• Estonian grammar
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  • 1 Estonian sentence structure [0/2]
  • 2 Estonian nouns [0/3]
  • 3 Estonian pronouns [0/3]
  • 4 Estonian cases [0/11]
  • 5 Estonian verbs [0/8]
  • 6 Estonian adjectives [0/1]
  • 7 Estonian prepositions and postpositions [0/1]
  • 8 Estonian adverbs [0/1]
  • Abessive and comitative cases in Estonian

    Exercises

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    1. Exercise: abessive and comitative case Score -/-

    When to use the abessive case?

    The abessive (ilmaütlev kääne in Estonian) answers the questions kelleta? 'without whom?' and milleta? 'without what?'.

    It is often used with the preposition ilma, which also means 'without'.

    • Päikeseta on külm. --- Without the sun it's cold.
    • Ilma sõpradeta oleks mul igav. --- Without friends I would be bored.
    • Ära sisene ilma loata! --- Don't enter without permission!

     

    How to form the abessive case?

    The suffix -ta must be added to the genitive form of the word.

    Nominative Genitive Abessive English
    Sõber Sõbra Sõbrata Friend
    Luba Loa Loata Permission
    Auto Auto Autota Car
    Õpilane Õpilase Õpilaseta Student
    Tüdruk Tüdruku Tüdrukuta Girl

     

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    When to use the comitative case in Estonian?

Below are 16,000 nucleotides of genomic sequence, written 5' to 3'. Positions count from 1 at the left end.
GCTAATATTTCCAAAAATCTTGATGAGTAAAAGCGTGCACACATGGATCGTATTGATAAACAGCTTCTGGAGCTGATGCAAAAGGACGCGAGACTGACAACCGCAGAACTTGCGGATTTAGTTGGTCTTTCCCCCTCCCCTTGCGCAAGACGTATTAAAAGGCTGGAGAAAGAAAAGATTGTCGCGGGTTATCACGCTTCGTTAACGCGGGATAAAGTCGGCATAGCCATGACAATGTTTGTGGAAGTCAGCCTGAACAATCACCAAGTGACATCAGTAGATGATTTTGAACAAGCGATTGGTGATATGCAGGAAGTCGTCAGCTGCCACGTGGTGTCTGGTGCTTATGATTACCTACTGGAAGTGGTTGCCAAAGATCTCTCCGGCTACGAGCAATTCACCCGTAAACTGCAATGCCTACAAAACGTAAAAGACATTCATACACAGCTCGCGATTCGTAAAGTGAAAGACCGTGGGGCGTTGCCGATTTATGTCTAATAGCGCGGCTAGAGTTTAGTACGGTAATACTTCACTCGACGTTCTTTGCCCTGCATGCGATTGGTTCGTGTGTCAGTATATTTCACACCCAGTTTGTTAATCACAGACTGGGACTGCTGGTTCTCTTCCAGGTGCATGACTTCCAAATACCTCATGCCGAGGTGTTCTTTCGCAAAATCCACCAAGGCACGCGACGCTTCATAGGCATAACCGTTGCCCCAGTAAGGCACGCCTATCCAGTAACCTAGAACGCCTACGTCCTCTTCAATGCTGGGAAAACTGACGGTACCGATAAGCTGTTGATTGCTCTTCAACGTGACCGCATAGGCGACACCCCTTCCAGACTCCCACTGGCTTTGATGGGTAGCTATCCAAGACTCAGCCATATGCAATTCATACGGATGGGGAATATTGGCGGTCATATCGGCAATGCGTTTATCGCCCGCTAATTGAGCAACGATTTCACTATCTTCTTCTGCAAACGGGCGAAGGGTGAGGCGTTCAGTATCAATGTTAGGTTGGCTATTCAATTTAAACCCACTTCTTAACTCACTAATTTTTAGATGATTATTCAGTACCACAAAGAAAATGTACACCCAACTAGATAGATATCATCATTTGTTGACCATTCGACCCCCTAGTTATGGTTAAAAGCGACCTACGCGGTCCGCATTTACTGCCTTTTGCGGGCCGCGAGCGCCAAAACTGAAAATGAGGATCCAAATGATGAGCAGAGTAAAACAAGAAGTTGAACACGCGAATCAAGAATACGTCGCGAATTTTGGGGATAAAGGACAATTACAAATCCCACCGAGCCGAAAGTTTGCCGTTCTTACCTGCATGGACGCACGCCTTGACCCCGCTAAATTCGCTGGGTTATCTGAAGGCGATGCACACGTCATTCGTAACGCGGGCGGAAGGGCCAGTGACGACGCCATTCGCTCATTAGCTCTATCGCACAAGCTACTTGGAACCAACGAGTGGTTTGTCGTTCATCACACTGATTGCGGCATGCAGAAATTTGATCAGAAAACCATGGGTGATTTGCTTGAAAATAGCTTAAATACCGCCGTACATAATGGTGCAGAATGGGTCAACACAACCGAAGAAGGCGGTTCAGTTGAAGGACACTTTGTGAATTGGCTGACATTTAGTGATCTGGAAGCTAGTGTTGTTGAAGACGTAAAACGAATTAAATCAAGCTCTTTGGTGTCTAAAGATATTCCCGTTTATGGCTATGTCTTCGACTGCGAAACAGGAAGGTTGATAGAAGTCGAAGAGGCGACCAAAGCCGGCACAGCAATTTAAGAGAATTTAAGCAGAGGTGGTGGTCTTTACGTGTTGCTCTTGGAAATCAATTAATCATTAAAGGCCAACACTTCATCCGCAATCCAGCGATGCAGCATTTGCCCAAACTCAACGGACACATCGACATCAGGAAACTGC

The comitative case (kaasaütlev kääne in Estonian) answers the questions kellega? 'with whom?' and millega? 'with what?'. 

    • Ma räägin oma emaga. --- I am talking with my mother.
    • Tüdruk sarnaneb oma õega. --- The girl resembles (has a resemblance with) her sister.
    • Poiss sõidab autoga tööle. --- The boy drives (with the car) to work.

     

    How to form the comitative case?

    The suffix -ga is added to the genitive form.

    Nominative Genitive Comitative English
    Poeg Poja Pojaga Son
    Pliiats Pliiatsi Pliiatsiga Pencil
    Rong Rongi Rongiga Train
    Telefon Telefoni Telefoniga Phone
    Mees Mehe Mehega Man

     

    enlightened When an adjective appears as an attribute before a noun in the comitative or abessive case, the adjective does not take the ending of these cases like the noun does, but remains in the genitive case.

    • Poiss tantsib noore (gen.) tüdrukuga (com.). --- The boy is dancing with a young girl.
    • Nad kuulasid õpetajat suure (gen.) huviga (com.). --- They were listening to the teacher with great interest.
    • Ilma raske (gen.) tööta (abe.) ei jõua sa kuhugi. --- Without hard work you will not get anywhere.

    enlightened When there are two or more nouns in a row, the comitative or abessive suffix is usually only added to the last noun. (Typically in English the prepositions 'with' or 'without' are also used only once, not repeated with each noun.)

    • Käisin kinos oma venna (gen.) ja õega (com.). --- I went to the cinema with my brother and sister.
    • Me sööme noa (gen.) ja kahvliga (com.). --- We eat with a knife and fork.
    • Ilma vee (gen.) ja seebita (abe.) ei saa sa oma käsi puhtaks. --- Without water and soap you won't get your hands clean.

     

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